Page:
Rival grocers Kroger and Albertsons on Friday announced plans to team up.
The companies said Kroger agreed to buy Albertsons for $34.10 a share in a deal valued at $24.6 billion. Albertsons shares had closed Thursday at $28.63 after surging on reports that a deal was imminent.
Kroger is the second largest grocer by market share in the United States, behind Walmart, and Albertsons is fourth, after Costco. Together, Kroger and Albertsons would be a closer second to Walmart.
Both companies’ boards unanimously approved the agreement, which will need regulatory approval.
The tie-up comes during a challenging time in the grocery industry. Supermarkets have raced to keep up as shoppers embrace new ways of restocking the fridge. Companies have had to invest in automation, employee training and more as consumers bounce between browsing store aisles, ordering home deliveries and using curbside pickup.
Grocers have also been hit hard by inflation. Food prices have jumped 11.2% from a year ago, according to the most recent Bureau of Labor Statistics data. Companies have had to weigh when to pass on higher costs to customers and when to absorb them to stay competitive.
The grocery industry is highly fragmented. Privately held regional grocers, such as H-E-B in Texas and Publix in Florida, remain power players and command strong loyalty. Relative newcomers like discounters Aldi and Lidl, and Amazon’s Amazon Fresh, have attracted customers, too. Plus, some Americans stock up on food at warehouse clubs like Costco, Walmart-owned Sam’s Club and B.J.’s Wholesale.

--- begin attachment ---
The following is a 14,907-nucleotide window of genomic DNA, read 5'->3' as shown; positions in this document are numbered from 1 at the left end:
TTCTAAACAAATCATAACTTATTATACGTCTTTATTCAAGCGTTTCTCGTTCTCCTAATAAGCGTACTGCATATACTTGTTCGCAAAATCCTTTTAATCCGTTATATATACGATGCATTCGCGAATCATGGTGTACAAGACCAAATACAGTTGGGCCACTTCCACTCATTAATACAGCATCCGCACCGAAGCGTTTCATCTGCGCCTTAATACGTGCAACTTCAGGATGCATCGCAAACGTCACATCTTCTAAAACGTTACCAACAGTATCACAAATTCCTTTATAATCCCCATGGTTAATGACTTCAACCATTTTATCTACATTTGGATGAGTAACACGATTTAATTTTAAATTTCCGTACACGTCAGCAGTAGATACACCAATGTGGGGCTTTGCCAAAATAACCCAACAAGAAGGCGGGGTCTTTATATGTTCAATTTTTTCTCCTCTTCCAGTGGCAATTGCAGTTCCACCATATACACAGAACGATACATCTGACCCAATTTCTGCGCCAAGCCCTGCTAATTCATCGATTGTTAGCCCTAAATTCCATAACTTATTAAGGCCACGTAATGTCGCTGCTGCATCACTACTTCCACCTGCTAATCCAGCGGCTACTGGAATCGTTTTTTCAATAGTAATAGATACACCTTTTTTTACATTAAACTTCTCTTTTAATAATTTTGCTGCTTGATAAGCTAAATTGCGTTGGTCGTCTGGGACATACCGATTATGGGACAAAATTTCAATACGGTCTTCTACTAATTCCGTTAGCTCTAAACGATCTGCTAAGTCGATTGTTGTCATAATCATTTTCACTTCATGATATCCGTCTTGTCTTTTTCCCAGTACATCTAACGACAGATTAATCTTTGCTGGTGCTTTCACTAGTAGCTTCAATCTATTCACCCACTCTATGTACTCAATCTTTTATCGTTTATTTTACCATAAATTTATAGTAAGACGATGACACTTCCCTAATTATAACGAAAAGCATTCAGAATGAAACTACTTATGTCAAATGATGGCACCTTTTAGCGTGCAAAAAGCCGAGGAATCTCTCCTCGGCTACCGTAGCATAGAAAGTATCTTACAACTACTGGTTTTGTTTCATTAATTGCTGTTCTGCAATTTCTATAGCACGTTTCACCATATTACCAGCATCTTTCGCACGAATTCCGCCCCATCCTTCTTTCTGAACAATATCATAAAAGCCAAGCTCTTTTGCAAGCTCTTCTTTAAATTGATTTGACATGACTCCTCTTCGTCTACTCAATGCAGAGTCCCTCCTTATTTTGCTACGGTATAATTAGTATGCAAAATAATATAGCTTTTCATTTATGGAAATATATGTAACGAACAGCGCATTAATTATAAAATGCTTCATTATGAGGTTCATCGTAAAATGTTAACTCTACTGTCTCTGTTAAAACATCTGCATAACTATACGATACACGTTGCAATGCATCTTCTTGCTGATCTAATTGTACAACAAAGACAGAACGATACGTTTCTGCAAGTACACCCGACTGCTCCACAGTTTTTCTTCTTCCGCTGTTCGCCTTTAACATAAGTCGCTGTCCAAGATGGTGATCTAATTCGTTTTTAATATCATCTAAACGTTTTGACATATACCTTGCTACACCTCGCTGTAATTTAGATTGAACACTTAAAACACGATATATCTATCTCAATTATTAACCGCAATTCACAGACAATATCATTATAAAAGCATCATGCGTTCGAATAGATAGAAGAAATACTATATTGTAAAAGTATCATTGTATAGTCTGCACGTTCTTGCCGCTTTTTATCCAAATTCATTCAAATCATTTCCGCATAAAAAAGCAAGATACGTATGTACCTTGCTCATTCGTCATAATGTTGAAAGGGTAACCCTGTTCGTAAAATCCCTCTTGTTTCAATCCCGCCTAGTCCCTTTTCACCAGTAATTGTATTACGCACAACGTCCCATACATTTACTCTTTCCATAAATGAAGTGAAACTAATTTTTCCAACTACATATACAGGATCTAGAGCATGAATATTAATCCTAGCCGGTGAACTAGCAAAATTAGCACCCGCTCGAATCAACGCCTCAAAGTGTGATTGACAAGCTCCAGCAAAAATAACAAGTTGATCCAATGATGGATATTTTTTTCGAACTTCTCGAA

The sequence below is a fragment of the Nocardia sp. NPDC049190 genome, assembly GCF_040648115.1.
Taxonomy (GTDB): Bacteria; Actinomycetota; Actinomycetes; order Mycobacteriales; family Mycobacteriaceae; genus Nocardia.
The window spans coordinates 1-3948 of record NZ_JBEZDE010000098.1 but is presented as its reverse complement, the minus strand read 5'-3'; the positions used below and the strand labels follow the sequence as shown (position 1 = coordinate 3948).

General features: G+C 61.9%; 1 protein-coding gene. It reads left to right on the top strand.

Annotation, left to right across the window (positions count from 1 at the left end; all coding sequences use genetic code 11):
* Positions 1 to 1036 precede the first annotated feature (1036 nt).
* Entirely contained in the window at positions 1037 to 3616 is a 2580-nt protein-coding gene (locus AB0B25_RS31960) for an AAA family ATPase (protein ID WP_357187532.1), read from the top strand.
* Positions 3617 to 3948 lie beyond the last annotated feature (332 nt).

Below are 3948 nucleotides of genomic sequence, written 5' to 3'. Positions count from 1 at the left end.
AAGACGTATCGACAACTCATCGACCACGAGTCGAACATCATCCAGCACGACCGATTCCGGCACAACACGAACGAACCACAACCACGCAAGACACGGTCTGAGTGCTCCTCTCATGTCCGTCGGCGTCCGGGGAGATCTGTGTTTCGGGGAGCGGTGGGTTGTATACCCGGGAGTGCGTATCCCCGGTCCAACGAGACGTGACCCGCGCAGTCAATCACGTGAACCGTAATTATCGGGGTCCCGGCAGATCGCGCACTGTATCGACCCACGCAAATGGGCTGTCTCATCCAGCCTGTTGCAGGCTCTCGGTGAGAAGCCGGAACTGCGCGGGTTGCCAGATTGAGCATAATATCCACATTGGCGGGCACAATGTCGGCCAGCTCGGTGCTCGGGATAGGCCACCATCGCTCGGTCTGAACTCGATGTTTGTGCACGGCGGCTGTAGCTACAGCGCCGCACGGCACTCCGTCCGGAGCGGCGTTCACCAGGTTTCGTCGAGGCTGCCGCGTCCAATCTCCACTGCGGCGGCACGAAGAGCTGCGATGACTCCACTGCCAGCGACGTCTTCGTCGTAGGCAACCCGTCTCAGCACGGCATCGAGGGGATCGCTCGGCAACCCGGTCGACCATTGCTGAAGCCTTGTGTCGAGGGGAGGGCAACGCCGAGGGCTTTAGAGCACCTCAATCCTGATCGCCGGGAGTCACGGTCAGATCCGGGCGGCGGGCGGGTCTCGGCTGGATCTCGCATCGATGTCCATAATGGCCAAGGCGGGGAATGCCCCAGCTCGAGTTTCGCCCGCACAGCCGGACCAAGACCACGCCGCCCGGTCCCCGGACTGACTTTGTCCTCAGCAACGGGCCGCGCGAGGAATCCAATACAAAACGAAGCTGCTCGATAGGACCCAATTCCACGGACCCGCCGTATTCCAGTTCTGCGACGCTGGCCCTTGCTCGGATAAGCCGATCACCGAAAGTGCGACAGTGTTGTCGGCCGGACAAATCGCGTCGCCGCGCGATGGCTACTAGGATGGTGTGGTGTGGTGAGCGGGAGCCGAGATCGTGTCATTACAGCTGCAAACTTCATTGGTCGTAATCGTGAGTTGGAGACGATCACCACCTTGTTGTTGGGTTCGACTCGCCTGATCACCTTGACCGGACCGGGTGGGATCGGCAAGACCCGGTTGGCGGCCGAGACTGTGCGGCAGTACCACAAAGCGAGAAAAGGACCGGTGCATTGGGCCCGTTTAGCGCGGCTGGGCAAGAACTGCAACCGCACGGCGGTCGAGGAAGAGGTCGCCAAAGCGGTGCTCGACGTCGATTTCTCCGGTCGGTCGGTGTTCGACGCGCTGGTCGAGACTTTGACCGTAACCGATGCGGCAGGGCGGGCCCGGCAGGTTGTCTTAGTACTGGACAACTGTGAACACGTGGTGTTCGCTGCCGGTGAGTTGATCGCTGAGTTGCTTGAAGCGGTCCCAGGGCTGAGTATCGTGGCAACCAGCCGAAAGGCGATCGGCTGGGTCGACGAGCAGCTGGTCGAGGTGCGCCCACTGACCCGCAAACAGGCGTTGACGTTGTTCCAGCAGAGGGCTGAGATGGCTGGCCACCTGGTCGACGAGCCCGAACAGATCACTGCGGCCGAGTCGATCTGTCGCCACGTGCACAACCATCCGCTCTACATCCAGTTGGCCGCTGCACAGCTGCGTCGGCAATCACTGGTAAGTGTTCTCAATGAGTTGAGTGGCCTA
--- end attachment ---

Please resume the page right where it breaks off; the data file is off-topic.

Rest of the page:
Kroger and Albertsons also each have numerous store banners, including names that the operators have acquired over the years.
Kroger captured about 8.5% of the $1.4 trillion market for food at home in the U.S. last year, according to Morgan Stanley. Albertsons’ share was about 5%. The next three big players after Albertsons are Ahold-Delhaize, Publix, Walmart-owned Sam’s Club and Target. Ahold Delhaize’s banners include Food Lion and Stop & Shop, along with Fresh Direct, an online grocer that it acquired.
To team up, Kroger and Albertsons would need regulators to sign off. Regulators would look at where the companies have dominance and weigh if they would have too much power if combined, said Eleanor Fox, a New York University professor who specializes in antitrust and competition policy. A merger would be less likely to get approved if they are the top two grocers in many markets, she said.
Some of the companies’ markets have significant overlap, such as Southern California, Colorado, Seattle and parts of the Midwest and Texas, Simeon Gutman, a retail analyst for Morgan Stanley, wrote in a research note Thursday. Other regions, such as the Northeast and Southeast, have very little overlap.
“Albertsons Cos. brings a complementary footprint and operates in several parts of the country with very few or no Kroger stores,” Kroger CEO Rodney McMullen said in a news release announcing the deal.
The combination will likely undergo a lengthy review period by regulators and may require store divestitures, Morgan Stanley’s Gutman said.
Gutman also cautioned on the financial upside of the deal. Consolidation in the grocery industry has not historically paid off in the form of higher profits, he said. However, he said the industry could be at a tipping point where a big merger could also lift margins.